"Dr. Chen was probably the most influential in pushing me for excellence, pushing me to strive hard and do my best," Neff said. "He always expected a lot, but then he was always there to help. He definitely pushed me, and Branson Stevens, to our limits."

As part of her liberal arts education, Neff noted the influences of Dr. Joe Hall and Dr. Jim Farthing - her freshman English and Western Civilization professors - for planting the seed encouraging her to be more critical in her thinking.

Following graduation from OBU, Neff began the Mayo Clinic College of Medicine M.D.-Ph.D. program, completing two years of medical school. From 2003-07, she earned her Ph.D. degree in immunology from the Mayo Clinic. She added extra research to her repertoire with a post-doctoral fellowship in the Mayo Clinic College of Medicine School of Graduate Medical Education. In April 2009, she entered her third year of medical school, beginning the "big survey" year where she completes rotations in various areas of concentration.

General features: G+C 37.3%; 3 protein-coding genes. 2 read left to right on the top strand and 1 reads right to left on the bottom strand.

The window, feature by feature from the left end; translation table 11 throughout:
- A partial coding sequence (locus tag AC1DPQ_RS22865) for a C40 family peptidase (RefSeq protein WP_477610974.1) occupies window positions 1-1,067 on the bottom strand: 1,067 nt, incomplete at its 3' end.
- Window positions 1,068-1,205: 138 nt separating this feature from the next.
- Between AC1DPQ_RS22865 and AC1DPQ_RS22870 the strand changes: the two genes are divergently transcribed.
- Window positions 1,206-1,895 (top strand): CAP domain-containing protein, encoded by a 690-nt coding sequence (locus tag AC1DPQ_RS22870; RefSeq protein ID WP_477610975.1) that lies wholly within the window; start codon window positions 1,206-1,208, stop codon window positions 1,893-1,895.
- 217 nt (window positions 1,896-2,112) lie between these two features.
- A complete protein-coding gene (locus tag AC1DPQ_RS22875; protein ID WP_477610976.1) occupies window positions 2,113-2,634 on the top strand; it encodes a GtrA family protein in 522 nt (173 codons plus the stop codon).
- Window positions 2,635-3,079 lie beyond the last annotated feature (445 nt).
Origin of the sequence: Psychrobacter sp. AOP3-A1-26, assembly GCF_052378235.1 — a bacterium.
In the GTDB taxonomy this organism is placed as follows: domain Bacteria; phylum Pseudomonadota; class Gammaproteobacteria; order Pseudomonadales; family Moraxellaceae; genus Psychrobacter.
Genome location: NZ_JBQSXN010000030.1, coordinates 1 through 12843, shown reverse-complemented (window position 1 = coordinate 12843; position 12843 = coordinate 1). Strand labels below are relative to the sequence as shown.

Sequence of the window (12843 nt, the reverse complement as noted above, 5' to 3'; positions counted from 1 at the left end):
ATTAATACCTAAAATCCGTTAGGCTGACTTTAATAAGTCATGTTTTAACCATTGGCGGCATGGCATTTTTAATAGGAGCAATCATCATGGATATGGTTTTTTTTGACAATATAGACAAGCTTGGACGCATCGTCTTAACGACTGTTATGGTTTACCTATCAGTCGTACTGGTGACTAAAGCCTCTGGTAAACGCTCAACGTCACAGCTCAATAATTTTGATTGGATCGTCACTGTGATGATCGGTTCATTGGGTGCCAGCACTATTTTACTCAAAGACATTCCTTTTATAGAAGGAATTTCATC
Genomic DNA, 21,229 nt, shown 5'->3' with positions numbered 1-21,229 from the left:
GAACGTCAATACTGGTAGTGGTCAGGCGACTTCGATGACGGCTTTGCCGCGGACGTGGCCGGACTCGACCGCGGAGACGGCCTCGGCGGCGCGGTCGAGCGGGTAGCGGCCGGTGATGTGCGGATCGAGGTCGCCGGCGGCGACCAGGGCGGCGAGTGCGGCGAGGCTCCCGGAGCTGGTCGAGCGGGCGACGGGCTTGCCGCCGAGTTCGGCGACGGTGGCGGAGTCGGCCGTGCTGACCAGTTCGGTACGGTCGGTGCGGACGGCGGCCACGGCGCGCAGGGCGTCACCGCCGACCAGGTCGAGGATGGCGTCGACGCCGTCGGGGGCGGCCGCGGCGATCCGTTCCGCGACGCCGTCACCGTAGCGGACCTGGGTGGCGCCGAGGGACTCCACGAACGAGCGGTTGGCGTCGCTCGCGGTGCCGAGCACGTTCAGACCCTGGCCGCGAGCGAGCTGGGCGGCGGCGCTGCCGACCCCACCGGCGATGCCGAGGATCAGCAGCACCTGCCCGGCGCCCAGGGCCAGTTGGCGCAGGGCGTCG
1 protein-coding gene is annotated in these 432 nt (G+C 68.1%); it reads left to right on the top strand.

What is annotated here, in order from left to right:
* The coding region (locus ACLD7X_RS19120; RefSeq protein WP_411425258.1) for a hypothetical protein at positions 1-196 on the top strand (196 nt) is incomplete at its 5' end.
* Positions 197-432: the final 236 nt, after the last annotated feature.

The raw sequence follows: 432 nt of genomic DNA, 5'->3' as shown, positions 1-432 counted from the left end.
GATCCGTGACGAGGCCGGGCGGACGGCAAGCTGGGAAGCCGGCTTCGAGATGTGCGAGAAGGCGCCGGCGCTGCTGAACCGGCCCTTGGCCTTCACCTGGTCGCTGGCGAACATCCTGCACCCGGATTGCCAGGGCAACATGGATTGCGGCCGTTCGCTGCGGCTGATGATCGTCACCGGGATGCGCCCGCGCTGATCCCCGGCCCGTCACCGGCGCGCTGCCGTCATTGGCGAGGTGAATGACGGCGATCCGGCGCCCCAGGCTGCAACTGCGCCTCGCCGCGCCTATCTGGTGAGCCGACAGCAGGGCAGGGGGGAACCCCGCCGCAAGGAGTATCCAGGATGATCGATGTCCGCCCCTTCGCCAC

Neff's research focused on Natural Killer cells. She studied a specific receptor on those cells. The receptor, she explained, is important for seeking and destroying cancer cells. However, she said she anticipates her future work may focus on immunology, both by seeing patients and doing research.

"I think it would be very interesting to do research on allergies - mainly food allergies - and try to develop immunotherapies to cure that," Neff said.